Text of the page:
April 13, 1926 - September 11, 2014
Cosimo Matassa was born in New Orleans in 1926. In 1944 he began studies as a chemistry major at Tulane University, which he abandoned after completing five semesters of course work. In 1945, at the age of 18, Matassa opened the J&M Recording Studio at the back of his family’s shop on Rampart Street, in the French Quarter of New Orleans. In 1955, he moved to the larger Cosimo Recording Studio on Gov. Nichols Street, nearby in the French Quarter.
As an engineer and proprietor, Matassa was crucial to the development of the sound of R&B, rock and soul of the 1950s and 1960s, often working with the producers Dave Bartholomew and Allen Toussaint. He recorded many hits, including Fats Domino’s "The Fat Man" (a contender for the first rock and roll record), Little Richard's "Tutti Frutti", and records by Ray Charles, Lee Dorsey, Dr. John, Smiley Lewis, Bobby Mitchell, Tommy Ridgley, the Spiders and many others. He was responsible for developing what became known as the New Orleans sound, with strong drums, heavy guitar and bass, heavy piano, light horns and a strong vocal lead. In the late 1950s and early 1960s, Matassa also managed the successful white New Orleans rock-and-roll performer Jimmy Clanton.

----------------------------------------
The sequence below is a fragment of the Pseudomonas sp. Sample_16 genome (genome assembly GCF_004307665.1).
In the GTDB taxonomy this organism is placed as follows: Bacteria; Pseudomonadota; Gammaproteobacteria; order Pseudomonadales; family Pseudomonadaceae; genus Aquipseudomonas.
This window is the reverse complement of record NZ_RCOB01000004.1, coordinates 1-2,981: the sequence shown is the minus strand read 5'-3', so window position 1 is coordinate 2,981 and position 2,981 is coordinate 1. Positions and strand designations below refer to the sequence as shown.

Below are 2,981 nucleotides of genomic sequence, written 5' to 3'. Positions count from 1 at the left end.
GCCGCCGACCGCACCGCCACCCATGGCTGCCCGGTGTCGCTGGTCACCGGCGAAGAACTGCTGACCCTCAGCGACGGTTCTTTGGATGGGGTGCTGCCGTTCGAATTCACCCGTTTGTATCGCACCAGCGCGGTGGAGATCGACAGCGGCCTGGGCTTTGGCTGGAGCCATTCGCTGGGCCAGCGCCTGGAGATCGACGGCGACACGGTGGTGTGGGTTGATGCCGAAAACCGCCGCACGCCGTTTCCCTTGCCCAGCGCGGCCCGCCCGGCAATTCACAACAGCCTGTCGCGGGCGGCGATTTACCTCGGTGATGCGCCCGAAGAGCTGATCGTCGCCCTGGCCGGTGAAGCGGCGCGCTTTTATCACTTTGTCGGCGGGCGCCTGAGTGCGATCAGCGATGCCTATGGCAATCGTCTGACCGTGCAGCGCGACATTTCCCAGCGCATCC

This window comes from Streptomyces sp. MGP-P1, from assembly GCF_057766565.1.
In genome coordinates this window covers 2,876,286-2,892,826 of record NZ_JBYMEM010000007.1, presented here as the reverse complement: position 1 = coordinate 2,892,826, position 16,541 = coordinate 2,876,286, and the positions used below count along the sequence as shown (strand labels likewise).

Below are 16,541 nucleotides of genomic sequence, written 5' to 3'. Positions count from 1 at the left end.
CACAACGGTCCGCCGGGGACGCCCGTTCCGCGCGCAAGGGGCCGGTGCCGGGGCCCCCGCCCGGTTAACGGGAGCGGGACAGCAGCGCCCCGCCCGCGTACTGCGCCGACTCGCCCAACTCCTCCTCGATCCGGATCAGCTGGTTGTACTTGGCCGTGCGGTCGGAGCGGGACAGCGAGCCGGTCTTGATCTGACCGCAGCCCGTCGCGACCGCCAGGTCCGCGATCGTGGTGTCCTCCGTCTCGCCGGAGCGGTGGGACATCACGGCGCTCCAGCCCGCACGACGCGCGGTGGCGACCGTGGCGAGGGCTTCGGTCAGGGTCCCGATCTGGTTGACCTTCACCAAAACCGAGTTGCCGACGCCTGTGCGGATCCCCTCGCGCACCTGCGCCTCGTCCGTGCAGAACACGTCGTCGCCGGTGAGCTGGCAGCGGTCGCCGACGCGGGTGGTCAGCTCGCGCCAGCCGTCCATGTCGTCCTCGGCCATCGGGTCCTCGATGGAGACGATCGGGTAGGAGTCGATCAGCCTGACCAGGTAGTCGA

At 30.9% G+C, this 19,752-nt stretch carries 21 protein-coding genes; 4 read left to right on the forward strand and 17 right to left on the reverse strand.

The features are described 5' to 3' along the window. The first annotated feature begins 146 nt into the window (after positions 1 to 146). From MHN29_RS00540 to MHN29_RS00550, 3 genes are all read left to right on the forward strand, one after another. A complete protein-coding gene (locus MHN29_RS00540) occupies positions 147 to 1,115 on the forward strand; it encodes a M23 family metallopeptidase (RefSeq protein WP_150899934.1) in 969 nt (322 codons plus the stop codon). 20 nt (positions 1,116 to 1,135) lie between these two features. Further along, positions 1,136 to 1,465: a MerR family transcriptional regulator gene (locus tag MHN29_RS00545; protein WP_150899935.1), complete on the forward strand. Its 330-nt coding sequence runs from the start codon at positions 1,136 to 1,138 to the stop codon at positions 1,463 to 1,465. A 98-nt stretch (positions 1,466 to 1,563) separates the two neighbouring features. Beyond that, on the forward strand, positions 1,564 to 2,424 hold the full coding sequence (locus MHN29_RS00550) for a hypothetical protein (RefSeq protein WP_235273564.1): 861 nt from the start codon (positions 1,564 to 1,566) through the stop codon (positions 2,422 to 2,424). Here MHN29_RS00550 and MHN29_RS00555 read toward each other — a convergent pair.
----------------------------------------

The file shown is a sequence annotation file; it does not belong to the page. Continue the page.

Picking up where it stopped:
Matassa retired from the music business in the 1980s to manage the family's food store, Matassa's Market, in the French Quarter.
In December 1999, J&M Recording Studio was designated as a historic landmark. In October 2007, Matassa was honored for his contributions to Louisiana music with induction into the Louisiana Music Hall of Fame. In the same year he was also given a Grammy Trustees Award. On September 24, 2010, the Rock and Roll Hall of Fame and Museum designated J&M Recording Studio a historic Rock and Roll Landmark, one of 11 nationwide. In 2012, he was inducted into the Rock and Roll Hall of Fame in Cleveland as a nonperformer. He was inducted to the Blues Hall of Fame in 2013.